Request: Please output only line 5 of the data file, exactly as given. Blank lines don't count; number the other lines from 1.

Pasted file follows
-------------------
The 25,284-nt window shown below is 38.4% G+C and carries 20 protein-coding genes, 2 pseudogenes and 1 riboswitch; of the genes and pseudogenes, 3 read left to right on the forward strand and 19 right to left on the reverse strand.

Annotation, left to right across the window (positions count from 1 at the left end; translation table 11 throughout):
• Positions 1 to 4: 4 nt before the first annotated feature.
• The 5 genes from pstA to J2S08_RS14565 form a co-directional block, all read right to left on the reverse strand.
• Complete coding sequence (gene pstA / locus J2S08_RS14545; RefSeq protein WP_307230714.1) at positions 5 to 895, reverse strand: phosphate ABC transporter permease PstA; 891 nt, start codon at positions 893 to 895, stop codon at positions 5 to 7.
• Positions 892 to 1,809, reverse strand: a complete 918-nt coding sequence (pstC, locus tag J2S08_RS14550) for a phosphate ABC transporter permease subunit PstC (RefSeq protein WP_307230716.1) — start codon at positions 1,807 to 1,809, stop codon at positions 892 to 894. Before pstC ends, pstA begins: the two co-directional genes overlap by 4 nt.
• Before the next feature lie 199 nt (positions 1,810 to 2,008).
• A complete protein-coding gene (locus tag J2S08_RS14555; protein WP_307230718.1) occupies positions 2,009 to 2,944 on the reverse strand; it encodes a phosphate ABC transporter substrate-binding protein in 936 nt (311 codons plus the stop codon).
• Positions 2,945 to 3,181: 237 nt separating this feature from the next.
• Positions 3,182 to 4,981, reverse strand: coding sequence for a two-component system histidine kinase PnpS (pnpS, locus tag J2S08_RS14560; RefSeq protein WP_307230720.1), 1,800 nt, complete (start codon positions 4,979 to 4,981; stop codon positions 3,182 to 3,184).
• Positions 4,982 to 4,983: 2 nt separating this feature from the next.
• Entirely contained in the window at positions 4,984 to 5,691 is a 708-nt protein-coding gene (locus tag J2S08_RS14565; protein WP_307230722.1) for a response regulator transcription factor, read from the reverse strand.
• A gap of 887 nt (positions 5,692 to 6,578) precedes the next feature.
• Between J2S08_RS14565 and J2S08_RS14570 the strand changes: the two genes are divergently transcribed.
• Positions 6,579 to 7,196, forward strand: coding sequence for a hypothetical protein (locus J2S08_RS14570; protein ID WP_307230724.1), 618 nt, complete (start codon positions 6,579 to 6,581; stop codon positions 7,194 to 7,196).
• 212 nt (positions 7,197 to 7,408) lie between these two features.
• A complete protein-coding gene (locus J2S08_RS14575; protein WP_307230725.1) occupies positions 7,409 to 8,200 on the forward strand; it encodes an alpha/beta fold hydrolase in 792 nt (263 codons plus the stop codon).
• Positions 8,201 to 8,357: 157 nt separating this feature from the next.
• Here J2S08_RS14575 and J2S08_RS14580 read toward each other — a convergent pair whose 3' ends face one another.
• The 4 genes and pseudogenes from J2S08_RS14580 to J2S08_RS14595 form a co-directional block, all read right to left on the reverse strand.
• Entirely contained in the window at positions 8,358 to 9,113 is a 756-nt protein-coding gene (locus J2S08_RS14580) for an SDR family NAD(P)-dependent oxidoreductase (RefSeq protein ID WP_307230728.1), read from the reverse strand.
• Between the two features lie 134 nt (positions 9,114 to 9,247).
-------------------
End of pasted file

• Complete coding sequence (gene pstA / locus J2S08_RS14545; RefSeq protein WP_307230714.1) at positions 5 to 895, reverse strand: phosphate ABC transporter permease PstA; 891 nt, start codon at positions 893 to 895, stop codon at positions 5 to 7.